A Life in Poetry
Poets & Writers Magazine|January - February 2021
Our sixteenth annual look at debut poets
By Dana Isokawa

Every year since 2005 we have highlighted a group of writers who have published their first full-length poetry collections in the prior twelve months. We ask the poets to describe what set their books in motion, what keeps them returning to the page, and how they live as writers. When we inquire how long it took to write their books, every year several reply, “My whole life.” And this makes sense—a book is not the work of a moment or simply a product of the time the poet was setting down words on the page. Many of the poets have been writing poems—or the poems that helped them get to the ones in their books—for decades. Many have been fashioning their relationship to language, their manner of responding and speaking through and about their concerns, their entire lives. They have been going through, as poet Taylor Johnson says, “the process of articulation and learning my own language.” Or, to use Chad Bennett’s words, the “eccentric, vitalizing process” that makes up “a life in poetry.”

So this year, like every year, we want to spotlight ten debut collections and the ten lives in poetry that led to those books. We want to celebrate Anthony Cody’s inventive, visually sprawling Borderland Apocrypha and his practice of writing lines in a phone book. To celebrate Chessy Normile’s humorous, vulnerable Great Exodus, Great Wall, Great Party, and the four friends who read her manuscript and urged her to see it for what it was. To celebrate the taut and visceral poems in Tommye Blount’s Fantasia for the Man in Blue and his habit of sitting by Walled Lake near Novi, Michigan, to write. To recognize the books of the poets featured here who write while balancing multiple gigs, who write while contending with trauma, illness, and great change.

In their replies the poets offer a broad range of advice for writing through impasses and publishing a collection. Common ideas surface: Many recommend writers take their time and take ownership over their work, like Destiny O. Birdsong, who says, “Time made it better because I got better at being myself as a poet, at hearing my own voice and following my own instincts.” Several suggest focusing not on public recognition, but on sharing your book with your community and, as Claire Meuschke says, “leaning toward the select few who enjoy your work.” And threading through all the poets’ replies is a sense of how joyful and how hard writing can be. “You are doing difficult, vulnerable work,” says Leila Chatti. “Language is such a complex and unwieldy technology, capable of profound softness and unfathomable violence,” says torrin a. greathouse.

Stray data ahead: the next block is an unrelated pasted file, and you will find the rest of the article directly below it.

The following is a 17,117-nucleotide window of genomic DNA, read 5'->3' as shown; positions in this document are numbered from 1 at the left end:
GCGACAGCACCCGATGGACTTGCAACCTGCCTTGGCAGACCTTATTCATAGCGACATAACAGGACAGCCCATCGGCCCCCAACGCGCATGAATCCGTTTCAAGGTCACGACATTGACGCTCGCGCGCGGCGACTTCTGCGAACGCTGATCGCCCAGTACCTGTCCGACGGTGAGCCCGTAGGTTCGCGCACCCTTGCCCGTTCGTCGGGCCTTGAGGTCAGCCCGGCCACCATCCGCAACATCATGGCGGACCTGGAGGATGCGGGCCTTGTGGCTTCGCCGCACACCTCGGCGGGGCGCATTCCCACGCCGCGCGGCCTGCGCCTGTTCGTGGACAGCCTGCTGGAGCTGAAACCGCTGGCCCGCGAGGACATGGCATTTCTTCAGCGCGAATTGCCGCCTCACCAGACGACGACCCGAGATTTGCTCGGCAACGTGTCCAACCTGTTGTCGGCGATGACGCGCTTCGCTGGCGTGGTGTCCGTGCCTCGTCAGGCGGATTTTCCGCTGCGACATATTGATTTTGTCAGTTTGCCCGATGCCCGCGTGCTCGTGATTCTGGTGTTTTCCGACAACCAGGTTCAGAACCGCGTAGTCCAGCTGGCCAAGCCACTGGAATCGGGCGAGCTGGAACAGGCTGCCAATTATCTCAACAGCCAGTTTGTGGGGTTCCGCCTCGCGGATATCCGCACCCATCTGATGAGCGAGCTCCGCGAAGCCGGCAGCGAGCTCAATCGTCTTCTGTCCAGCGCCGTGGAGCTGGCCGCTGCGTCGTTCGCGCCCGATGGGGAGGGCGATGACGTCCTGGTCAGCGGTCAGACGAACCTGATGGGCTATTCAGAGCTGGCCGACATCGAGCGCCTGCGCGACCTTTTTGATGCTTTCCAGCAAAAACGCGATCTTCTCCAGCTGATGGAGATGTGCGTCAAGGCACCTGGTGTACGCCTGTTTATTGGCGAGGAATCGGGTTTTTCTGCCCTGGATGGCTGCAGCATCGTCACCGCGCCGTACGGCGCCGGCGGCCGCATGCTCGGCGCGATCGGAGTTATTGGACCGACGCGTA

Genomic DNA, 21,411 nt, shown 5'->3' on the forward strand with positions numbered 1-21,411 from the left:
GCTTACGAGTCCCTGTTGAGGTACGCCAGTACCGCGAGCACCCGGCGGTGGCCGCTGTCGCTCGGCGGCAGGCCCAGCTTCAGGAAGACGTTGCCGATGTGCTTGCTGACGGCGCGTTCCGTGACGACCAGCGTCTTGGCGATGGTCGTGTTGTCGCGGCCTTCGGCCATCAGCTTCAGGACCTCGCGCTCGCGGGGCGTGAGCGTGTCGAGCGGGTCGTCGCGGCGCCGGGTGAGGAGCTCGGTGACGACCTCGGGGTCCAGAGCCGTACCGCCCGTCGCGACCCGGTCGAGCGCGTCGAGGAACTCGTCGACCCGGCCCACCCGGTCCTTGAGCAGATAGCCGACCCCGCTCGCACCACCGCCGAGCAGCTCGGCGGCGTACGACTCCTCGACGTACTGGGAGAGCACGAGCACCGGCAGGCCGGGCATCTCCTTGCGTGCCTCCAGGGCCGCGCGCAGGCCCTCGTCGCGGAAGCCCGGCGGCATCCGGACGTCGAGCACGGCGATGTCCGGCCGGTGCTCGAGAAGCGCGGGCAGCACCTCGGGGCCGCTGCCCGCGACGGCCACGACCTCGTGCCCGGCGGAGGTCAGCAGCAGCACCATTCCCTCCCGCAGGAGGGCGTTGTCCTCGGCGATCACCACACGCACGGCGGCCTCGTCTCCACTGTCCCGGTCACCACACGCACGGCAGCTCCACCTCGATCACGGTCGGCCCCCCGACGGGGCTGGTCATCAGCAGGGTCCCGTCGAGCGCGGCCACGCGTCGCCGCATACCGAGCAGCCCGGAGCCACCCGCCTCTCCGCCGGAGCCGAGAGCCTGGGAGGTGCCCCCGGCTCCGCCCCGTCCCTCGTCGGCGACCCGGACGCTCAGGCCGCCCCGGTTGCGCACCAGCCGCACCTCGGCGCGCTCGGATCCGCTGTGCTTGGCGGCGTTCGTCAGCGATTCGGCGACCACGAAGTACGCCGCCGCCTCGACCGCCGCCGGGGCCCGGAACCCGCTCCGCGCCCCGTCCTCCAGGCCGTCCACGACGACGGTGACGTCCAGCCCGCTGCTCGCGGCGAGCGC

Many authors and publishers have noted that 2020 has been an unusually difficult year to release a book, especially a debut. “You’re going to face challenges beyond your control,” Roy G. Guzmán says. Public health precautions have precluded many in-person book gatherings, and many writers have likely found releasing a book to be removed from, or secondary to, the demands of caring for themselves, their families, and their communities. So in a year when it might have felt strange for anyone to draw attention to their debuts, we are glad to fete these poets a little, these authors whose books have emerged from a committed and sustained engagement with poetry.

DANA ISOKAWA is the senior editor of Poets & Writers Magazine.

Anthony Cody

BORDERLAND APOCRYPHA

Omnidawn Publishing (Omnidawn Open Poetry Book Contest)

To narrow a body, excise. —from “Bracero(s) & The Ice Car”

HOW IT BEGAN: I was preparing to leave the country on a trip and had to take a passport photograph at a local drugstore. While I was in line an older white man stood uncomfortably in my personal space and made a joke—in reality a microaggression—asking me if I was afraid of the current president and trying to flee the country. Perhaps it was milliseconds, perhaps it was minutes, but in that provocation all the scenarios of what could happen next played out in my mind. Would I confront him? Would I laugh it off? Would I say anything? Ultimately I took a half step toward him and looked into his eyes without expression. He backed away and left. This moment sat with me for months, and I ended up writing a poem about the event. As time went on I began making more connections between that poem, which would become the opening poem of Borderland Apocrypha; the archival research around the period the Treaty of Guadalupe Hidalgo was signed; and the subtle, and not so subtle, histories that had built up to the moment.

INSPIRATION: Being in community with other poets, writers, and artists. The act of writing feels like a meditation in loneliness and often a study in rejection, so community feels vital. To talk, collaborate, share your work, manifest, dream, and support one another in the struggle helps keep me grounded and focused.

WRITER’S BLOCK REMEDY: I walk away. The internet, the algorithm, and capitalism want us to go as hard as we can until we are spent, only to start over again. If I can’t push a project any further, I change mediums or do something else entirely. I write inside a phone book. I break down cardboard and sketch and build. I read and read and read or dive into the internet and research or obsess over a song that I loop and dissolve into for days. Writing is often more about listening than it is about the act of writing, so if the writing ceases, I know it is time I stop what I am attempting, listen more, and reimagine the path.